October 13, 2017
When veterinary oncologist Guillermo Couto, DVM, first noticed the medical idiosyncrasies of greyhounds, he was serving as a professor at The Ohio State University College of Veterinary Medicine.
During his tenure, he observed a large number of retired racing greyhounds that developed osteosarcoma. Couto also realized this ancient breed had unusual physiological, hematological, and cardiovascular characteristics, which were likely an adaptation to chasing prey.
In response, Dr. Couto created the Greyhound Health and Wellness Program at the university, which focused on research into the breed’s unique issues. He also established a financial assistance program to help adopters of retired racing greyhounds with veterinary bills and provide free chemotherapy for those undergoing treatment for osteosarcoma. But when Couto left the university in June 2013, the program started to fade.
Although he was retired, Couto wanted to continue his work helping greyhounds and their owners. In January 2014, he founded the Greyhound Health Initiative (GHI) in Dublin, Ohio, with the goal of building awareness in the veterinary community about the breed’s unique health issues. Since then, the nonprofit organization has worked to educate veterinarians about conditions seen in greyhounds, while also helping greyhound owners of both retired and active racers.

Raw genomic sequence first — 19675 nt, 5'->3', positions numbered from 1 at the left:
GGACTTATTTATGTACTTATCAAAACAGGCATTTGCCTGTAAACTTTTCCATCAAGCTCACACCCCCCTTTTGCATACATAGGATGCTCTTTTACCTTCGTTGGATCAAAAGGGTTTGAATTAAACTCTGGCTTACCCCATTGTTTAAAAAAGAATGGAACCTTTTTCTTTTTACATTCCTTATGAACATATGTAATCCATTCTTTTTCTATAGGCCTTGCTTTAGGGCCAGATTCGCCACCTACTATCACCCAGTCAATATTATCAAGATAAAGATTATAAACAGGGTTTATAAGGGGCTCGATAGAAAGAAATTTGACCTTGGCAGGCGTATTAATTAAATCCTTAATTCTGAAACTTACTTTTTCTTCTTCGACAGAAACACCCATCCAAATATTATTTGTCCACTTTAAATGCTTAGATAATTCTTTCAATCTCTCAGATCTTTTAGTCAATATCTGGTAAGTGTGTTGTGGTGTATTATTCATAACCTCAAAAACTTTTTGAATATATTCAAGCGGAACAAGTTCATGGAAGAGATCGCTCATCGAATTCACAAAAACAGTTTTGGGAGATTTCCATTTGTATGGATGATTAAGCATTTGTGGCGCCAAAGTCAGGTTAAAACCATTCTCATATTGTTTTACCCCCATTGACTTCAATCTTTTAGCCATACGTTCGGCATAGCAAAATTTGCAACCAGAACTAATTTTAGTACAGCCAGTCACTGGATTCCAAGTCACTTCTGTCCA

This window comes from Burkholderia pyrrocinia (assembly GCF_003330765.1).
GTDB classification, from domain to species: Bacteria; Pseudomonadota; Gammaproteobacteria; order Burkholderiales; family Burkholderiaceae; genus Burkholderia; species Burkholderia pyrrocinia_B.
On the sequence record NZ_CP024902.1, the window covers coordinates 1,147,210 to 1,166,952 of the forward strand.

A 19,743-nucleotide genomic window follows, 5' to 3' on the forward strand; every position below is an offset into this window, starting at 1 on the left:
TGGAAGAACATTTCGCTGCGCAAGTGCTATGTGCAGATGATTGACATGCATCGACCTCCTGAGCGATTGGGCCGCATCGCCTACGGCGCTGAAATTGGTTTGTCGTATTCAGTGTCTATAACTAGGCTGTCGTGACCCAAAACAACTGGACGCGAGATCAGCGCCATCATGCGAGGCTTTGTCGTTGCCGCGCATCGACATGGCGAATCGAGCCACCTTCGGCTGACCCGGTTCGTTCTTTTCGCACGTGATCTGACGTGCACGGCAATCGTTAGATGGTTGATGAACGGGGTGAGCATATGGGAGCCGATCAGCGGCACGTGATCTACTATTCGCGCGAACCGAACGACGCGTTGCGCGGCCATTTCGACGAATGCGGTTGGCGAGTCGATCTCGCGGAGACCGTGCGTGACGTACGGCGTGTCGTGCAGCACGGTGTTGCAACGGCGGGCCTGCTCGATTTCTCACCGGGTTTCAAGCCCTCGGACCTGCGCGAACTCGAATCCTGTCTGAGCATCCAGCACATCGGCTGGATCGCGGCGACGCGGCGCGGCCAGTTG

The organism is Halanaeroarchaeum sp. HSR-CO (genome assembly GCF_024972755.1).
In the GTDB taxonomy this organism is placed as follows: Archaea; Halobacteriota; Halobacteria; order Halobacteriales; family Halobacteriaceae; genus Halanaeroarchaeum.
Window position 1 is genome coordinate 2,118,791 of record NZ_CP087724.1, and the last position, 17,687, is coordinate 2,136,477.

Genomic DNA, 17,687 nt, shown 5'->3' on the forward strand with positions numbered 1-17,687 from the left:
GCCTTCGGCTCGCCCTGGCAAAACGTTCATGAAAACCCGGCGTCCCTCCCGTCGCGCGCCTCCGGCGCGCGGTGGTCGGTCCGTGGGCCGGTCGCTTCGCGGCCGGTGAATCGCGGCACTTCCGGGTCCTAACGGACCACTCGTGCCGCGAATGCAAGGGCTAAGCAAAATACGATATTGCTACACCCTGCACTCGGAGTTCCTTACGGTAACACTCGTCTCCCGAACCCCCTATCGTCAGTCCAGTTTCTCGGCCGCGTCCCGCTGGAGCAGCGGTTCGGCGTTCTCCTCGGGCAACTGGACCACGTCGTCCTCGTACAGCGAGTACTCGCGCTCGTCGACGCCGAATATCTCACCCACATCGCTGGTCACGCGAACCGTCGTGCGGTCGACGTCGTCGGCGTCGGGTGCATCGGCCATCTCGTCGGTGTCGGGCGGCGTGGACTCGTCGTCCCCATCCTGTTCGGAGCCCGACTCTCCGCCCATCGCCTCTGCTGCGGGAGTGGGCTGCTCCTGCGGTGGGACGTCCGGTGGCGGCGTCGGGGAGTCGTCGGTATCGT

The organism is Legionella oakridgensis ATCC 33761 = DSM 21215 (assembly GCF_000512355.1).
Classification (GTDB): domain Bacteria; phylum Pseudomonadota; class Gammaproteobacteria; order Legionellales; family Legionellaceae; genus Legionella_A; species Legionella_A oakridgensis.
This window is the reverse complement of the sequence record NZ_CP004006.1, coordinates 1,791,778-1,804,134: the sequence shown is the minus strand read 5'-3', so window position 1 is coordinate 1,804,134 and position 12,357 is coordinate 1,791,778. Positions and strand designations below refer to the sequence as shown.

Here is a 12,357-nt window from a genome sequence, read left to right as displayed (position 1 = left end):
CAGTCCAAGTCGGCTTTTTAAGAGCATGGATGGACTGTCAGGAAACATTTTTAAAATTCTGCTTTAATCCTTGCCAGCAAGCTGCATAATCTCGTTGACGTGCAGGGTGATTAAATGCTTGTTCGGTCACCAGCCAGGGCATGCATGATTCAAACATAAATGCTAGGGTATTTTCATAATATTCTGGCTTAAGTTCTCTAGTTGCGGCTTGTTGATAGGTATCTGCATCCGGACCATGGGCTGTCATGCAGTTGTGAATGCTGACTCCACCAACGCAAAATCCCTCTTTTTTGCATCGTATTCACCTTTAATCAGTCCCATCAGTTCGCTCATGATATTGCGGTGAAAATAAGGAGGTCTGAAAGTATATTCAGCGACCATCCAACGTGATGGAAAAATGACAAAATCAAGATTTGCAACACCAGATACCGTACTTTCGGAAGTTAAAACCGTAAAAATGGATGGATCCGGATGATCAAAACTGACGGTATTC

Simply put, greyhounds are unlike any other dog breed. This truth, as mentioned, was the driving force behind Couto’s desire to create GHI.
According to Couto, from a hematologic standpoint, these athletic dogs have higher packed cell volume (PCV) and hematocrit (HCT), hemoglobin concentration, red blood cell count, and whole blood viscosity than other breeds. A healthy greyhound has a HCT of 50 to 63 percent, something that in a dog of any other breed would result in a presumptive diagnosis of polycythemia or erythrocytosis (a term used to describe a high red blood cell mass).
Further, the white blood cell (WBC), neutrophil, and platelet counts are lower in greyhounds than in other breeds. Most normal greyhounds have WBC of 3-5X109/L, with neutrophil counts as low as 1.8X109/L; a typical platelet count in a healthy greyhound is 80-120 X109/L. Although we do not know the mechanism for this, species of mice with very high HCT have similar hematologic features.
In addition, greyhound eosinophils lack the characteristic orange granules seen in all other breeds; the granules do not stain, thus resulting in the appearance of cytoplasmic vacuoles. These “vacuolated PMNs with bilobed nuclei” can frequently be confused with toxic bands.